67. Recipe: Fried Sea Bass
  68. Recipe: German Stewed Fish
  69. Recipe: Halibut ala Toulonaise
  70. Recipe: Halibut Boiled
  71. Recipe: Halibut Broiled
  72. Recipe: Halibut Cutlets
  73. Recipe: Herring
  74. Recipe: How to Make A Fish Curry
  75. Recipe: Hungarian Bake Herring
  76. Recipe: Jewish Boiled Fish
  77. Recipe: Jewish Getuellte Fish
  78. Recipe: Jewish Stewed Shad
  79. Recipe: Long Island Deep Sea Pie
  80. Recipe: Madras Baked Fish
  81. Recipe: Pickled Rock Fish
  82. Recipe: Pickled Salmon
  83. Recipe: Planked Fish
  84. Recipe: Polish Filled Fish
  85. Recipe: Potted Fish
  86. Recipe: Russian Boiled Fish
  87. Recipe: Russian Pickled Herring
  88. Recipe: Russian Stewed Fish
  89. Recipe: Salmon and Peas Souffle
  90. Recipe: Salmon Baked in Slices
  91. Recipe: Salmon Chartreuse
  92. Recipe: Salmon Loaf
  93. Recipe: Salmon Patties
  94. Recipe: Salt Cod, Vermont
  95. Recipe: Salt Codfish Souffle
  96. Recipe: Salt Fish with Parsnips
  97. Recipe: Sauted Smelt
  98. Recipe: Smoked Salmon
  99. Recipe: Spanish Baked Fish
  100. Recipe: Spanish Codfish
  101. Recipe: Spanish Fried Fish
  102. Recipe: Steamed Fish
  103. Recipe: Steamed Fish
  104. Recipe: Stewed Carp
  105. Recipe: Stewed Carp
  106. Recipe: Stewed Fresh Herring
  107. Recipe: Stewed Snapper
  108. Recipe: Stuffed Smelt
  109. Recipe: Stuffing for Fish
  110. Recipe: Sturgeon Cultets or Steaks
  111. Recipe: Swedish Baked Fish
  112. Recipe: Terrapins
  113. Recipe: To Bake Fresh Salmon Whole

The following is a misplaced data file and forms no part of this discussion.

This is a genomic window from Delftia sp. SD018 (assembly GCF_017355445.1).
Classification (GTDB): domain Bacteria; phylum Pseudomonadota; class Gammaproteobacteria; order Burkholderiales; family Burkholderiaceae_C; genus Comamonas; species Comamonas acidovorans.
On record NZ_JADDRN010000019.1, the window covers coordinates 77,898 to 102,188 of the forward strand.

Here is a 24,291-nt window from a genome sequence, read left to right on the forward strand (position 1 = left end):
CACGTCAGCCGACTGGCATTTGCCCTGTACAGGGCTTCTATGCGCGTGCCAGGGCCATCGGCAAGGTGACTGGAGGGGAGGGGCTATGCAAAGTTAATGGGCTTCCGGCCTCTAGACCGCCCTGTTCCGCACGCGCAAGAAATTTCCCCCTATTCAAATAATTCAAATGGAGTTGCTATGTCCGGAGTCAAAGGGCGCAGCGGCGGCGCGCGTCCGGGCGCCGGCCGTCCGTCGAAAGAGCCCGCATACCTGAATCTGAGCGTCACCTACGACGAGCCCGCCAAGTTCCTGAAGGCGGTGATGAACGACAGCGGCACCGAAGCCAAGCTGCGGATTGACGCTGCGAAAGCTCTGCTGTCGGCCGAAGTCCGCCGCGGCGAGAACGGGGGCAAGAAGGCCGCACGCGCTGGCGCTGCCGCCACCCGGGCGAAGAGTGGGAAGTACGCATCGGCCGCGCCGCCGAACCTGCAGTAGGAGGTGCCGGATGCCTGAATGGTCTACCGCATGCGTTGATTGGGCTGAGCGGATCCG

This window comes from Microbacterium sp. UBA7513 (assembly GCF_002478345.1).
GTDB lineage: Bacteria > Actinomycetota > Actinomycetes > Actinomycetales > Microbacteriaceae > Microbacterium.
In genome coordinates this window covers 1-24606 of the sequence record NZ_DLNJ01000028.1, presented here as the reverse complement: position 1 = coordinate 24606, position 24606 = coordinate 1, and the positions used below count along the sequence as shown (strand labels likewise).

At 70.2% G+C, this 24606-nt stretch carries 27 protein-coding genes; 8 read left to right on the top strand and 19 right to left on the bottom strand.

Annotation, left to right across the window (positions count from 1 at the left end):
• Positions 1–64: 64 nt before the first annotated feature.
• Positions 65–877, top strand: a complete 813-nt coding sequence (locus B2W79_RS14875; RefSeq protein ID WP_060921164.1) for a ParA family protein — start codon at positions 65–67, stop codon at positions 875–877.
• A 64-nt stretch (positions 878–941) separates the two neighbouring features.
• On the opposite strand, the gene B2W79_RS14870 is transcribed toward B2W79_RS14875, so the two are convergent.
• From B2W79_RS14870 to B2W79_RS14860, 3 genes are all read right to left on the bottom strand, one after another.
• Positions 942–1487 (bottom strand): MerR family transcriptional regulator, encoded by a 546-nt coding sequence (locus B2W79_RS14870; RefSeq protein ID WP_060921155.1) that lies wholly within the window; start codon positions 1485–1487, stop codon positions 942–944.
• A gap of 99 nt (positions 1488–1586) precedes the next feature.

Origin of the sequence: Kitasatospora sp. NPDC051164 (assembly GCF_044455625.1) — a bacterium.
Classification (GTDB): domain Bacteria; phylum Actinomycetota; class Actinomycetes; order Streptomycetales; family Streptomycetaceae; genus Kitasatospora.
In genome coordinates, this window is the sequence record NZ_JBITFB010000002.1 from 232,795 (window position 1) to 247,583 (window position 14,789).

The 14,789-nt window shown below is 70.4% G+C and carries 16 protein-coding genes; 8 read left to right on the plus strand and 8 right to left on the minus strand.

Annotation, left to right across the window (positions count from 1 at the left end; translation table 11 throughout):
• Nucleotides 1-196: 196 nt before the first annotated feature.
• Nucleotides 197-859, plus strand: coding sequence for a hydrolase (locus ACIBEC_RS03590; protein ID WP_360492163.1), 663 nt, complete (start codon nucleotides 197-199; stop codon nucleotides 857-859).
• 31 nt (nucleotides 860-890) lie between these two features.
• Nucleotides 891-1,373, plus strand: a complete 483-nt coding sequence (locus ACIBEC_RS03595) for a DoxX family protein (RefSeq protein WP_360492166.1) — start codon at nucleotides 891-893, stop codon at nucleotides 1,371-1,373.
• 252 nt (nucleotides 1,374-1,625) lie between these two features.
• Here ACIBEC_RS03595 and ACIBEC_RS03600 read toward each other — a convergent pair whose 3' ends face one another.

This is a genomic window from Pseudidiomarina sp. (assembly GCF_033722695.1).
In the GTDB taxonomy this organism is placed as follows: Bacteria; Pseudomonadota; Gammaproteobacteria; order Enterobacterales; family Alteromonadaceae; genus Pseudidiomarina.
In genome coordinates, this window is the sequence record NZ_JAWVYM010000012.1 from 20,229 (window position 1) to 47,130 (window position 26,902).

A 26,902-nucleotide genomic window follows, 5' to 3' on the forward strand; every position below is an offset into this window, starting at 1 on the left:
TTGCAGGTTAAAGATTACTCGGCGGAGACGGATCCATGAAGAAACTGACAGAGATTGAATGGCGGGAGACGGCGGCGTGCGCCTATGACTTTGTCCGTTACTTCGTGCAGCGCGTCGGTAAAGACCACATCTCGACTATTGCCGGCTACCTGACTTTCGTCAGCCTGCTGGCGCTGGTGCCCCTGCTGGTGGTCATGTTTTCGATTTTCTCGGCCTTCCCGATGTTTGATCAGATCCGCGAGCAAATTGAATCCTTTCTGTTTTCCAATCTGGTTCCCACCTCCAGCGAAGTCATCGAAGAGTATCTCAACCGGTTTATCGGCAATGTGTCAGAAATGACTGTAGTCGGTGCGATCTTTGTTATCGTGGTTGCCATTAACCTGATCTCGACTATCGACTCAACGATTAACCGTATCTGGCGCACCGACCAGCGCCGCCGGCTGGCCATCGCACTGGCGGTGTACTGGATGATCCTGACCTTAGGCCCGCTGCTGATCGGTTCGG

114. Recipe: To Boil Fresh Codfish
  115. Recipe: To Boil Salt Codfish
  116. Recipe: To Boil Trout
  117. Recipe: To Broil A Shad
  118. Recipe: To Broil Fresh Salmon
  119. Recipe: To Fry Trout
  120. Recipe: Turtle and Snapper

Recipe: Fried Perch

When fried in deep fat, PERCH is found to be very appetizing. To prepare it in this way, secure a PERCH and scale and clean it. Cut it crosswise into 2-inch strips, roll each piece in flour, and fry in deep fat until nicely browned. Serve hot with lemon or with a Sauce of some kind.

Woman’s Institute Library of Cookery, Vol. 3
Volume 3: Soup; Meat; Poultry and Game; Fish and Shell Fish (Year 1928)

Recipe: Terrapins

Have ready a pot of boiling water. When it is boiling very hard put in the terrapins, and let them remain in it till quite dead. Then take them out, pull off the outer skin and the toe-nails, wash the terrapins in warm water and boil them again, allowing a tea-spoonful of salt to each terrapin. When the flesh becomes quite tender so that you can pinch it off, take them out of the shell, remove the sand-bag, and the gall, which you must be careful not to break, as it will make the terrapin so bitter as to be uneatable. Cut up all the other parts of the inside with the meat, and season it to your taste with black and cayenne pepper, and salt. Put all into a stew-pan with the juice or liquor that it has given out in cutting up, but not any water. To every two terrapins allow a quarter of a pound of butter divided into pieces and rolled in flour, two glasses of Madeira, and the yolks of two eggs. The eggs must be beaten, and not stirred in till a moment before it goes to table. Keep it closely covered. Stew it gently till every thing is tender, and serve it up hot in a deep dish.

Terrapins, after being boiled by the cook, may be brought to table plain, with all the condiments separate, that the company may dress them according to taste.